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'Disabled social workers are experiencing discrimination at work'

For Disability History Month and to mark 25 years since the Disability Discrimination Act came into being, practitioner Vikki Walton-Cole shares her vision of what an inclusive social work profession could look like

Vikki Walton-Cole

Professional Social Work magazine - 10 December, 2020

After I wrote an open letter to England's chief social workers about discrimination faced by disabled social workers there were many comments from other disabled practitioners who have faced barriers to progress at work.

My letter outlined how despite the Disability Discrimination Act (DDA) setting out rights for disabled people, there is still a long way to go.

The Equality Act 2010 which followed is only enforceable, I argued, if a disabled person has the funds and ability to bring a challenge to court. Employers, and wider society, can still be found to be avoiding their responsibilities if at all possible.

My own recent experience as a disabled social worker, and the experiences of many others, underlines the need for change.

I started out in social work in my 30s as a Family Support Worker in children’s social care, having initially qualified as a counsellor. I found a job that I loved using the skills that I have, and my employer put me forward for a one-year fast track programme, where I excelled and got a distinction.

Then two years ago I became disabled with Hypermobility Spectrum Disorder, Fibromyalgia and spinal problems.

When I first became disabled, there seemed to me to be an assumption that if you can’t do the job the same as a non-disabled person, you shouldn’t be in social work. You either put in a 70-hour week, or you don’t work at all. It seemed an incredibly negative and ableist attitude for a profession that is supposedly inclusive.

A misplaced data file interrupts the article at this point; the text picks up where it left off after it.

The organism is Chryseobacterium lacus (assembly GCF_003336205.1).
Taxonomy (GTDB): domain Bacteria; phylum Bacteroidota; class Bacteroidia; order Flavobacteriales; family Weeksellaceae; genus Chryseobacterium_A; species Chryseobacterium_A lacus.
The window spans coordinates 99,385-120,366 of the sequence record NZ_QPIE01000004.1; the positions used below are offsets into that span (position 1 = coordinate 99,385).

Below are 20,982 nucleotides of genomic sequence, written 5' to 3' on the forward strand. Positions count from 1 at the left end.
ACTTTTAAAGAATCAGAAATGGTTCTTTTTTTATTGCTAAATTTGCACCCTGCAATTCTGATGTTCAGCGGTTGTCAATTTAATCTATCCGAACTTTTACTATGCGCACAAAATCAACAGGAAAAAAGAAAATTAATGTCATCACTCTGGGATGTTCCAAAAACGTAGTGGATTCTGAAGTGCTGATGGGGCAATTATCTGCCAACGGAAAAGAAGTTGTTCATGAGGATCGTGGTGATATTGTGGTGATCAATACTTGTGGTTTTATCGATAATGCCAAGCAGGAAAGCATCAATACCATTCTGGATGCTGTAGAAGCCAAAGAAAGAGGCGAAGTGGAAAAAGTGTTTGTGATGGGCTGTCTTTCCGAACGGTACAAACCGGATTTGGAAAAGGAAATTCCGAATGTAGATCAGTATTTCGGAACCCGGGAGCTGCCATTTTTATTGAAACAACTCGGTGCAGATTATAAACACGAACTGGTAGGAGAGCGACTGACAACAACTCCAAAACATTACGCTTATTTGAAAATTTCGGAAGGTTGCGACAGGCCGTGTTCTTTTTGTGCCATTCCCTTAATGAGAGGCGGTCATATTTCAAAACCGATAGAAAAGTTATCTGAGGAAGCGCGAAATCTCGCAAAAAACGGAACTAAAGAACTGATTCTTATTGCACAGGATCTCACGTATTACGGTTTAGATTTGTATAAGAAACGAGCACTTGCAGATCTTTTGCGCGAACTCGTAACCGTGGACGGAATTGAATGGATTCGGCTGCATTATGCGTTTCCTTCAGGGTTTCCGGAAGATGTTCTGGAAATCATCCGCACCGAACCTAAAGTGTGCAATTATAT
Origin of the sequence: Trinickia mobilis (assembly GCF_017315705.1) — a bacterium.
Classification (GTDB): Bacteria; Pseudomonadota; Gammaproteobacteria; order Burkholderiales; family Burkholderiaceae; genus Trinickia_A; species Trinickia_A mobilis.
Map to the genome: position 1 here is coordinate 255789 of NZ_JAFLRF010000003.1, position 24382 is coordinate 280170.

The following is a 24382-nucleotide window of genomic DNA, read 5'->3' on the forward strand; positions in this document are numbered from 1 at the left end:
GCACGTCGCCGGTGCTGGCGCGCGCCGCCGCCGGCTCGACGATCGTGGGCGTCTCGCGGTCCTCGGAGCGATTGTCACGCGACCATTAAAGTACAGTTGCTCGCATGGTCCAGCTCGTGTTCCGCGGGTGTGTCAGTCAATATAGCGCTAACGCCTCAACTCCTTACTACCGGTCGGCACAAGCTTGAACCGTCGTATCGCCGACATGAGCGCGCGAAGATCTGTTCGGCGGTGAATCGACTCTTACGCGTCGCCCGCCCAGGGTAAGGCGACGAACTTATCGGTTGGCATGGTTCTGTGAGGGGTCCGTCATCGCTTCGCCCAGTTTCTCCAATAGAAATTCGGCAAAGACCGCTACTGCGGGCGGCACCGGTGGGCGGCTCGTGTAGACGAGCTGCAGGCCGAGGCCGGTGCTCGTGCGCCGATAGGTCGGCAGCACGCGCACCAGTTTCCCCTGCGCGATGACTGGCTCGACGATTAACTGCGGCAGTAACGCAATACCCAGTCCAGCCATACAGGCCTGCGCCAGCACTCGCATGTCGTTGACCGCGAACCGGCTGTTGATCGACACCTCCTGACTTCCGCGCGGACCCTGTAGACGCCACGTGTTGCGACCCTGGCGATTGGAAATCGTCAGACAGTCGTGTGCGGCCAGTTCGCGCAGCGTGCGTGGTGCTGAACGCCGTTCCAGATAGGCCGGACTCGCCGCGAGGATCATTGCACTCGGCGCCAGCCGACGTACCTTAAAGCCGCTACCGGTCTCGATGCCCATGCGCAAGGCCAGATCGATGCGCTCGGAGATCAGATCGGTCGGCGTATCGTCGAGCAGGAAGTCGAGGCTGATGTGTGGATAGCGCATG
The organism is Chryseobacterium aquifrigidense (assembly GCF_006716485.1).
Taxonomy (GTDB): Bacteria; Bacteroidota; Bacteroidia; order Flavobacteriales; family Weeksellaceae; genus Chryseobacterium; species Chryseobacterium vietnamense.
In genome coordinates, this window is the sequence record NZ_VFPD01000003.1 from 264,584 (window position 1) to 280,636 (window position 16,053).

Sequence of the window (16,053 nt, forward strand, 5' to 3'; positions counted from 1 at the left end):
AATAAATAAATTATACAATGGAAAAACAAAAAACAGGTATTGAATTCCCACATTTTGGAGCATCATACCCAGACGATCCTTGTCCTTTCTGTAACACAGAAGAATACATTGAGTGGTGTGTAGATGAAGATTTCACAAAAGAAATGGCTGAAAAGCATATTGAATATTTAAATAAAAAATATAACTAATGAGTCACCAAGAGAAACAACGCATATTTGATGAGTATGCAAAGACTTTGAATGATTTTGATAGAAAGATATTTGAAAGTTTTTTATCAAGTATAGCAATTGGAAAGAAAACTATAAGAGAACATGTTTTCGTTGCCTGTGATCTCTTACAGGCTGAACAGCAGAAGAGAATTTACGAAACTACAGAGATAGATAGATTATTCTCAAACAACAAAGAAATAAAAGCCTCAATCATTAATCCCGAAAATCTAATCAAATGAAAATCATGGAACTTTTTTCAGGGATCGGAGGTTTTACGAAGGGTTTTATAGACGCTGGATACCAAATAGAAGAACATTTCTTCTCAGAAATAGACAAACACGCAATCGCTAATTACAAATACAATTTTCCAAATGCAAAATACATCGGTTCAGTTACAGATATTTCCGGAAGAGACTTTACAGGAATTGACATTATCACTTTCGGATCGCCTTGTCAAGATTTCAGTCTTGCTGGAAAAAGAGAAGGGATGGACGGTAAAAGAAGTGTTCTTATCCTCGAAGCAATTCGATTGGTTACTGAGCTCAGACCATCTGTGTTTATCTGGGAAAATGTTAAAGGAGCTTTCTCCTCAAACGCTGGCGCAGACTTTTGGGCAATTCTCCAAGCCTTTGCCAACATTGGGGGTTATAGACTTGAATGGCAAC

To go from being on a clear career path to being doubted over every capability was a shock. My body may not be the same but that doesn’t mean I am no longer able to practice.

After a period of time off work, when I returned I found that I had to fight for everything.

I had to fight for reasonable adjustments. I have to apply for benefits and undergo health assessments to access the equipment I need. Access to Work can help with some things, but austerity has hit local authorities hard and so it is often down to a team budget to pay for requirements, and that makes me feel bad.

There are also numerous examples of how the built environment is failing disabled people. Councils still don’t think about wheelchair access when new buildings go up, and in my daily work, access remains one of my biggest challenges.

My experiences have shown me that society is still so unequal in terms of disability. But what has really shocked me is how a profession that professes to support people of all abilities and backgrounds is, at times, failing its own.

There are reports of disabled social workers and students being refused placements, employment and progression within the profession. Disabled people are underrepresented, when in fact disabled social workers could be challenging the structural oppression faced by many service users.

We must be able to do better and demonstrate to the world what inclusion and anti-oppressive practice looks like. But to do that we need to support our staff better, because your colleague who has had experience of being in a service user’s shoes will have a very developed set of ideas on how to do social work well.

If social work as a profession is to follow the Social Model of Disability, then we need to listen more to the lived experience of service users rather than falling back on the medical model where we talk in terms of diagnoses.

Disabled social workers can be part of that ability to listen, because we bring insight to our work.

I am currently working in an adoption team and my experiences are much more positive now. There are still systems and bureaucracies that make things difficult, but the team itself is great in terms of attitudes to disability.

The pandemic has taught us many things about flexible working, and some of those lessons could be taken forward to ensure disabled people are treated equally at work.

We could have more co-working, more of a hub approach to casework, more blended working weeks and hybrid virtual meetings.

I’m asking the leaders in social work to listen to their disabled colleagues and realise that they are an important part of the profession.

It would be really good for non-disabled people to hear more about what life is like for disabled people. If we share the positives as well as the negatives, we have an opportunity to be the profession that leads the way in how society supports all minorities.


Around 20 per cent of working adults have a disability

Only seven per cent of disabled people use a wheelchair

Only half of disabled people are in employment

Half of households living in poverty have at least one disabled person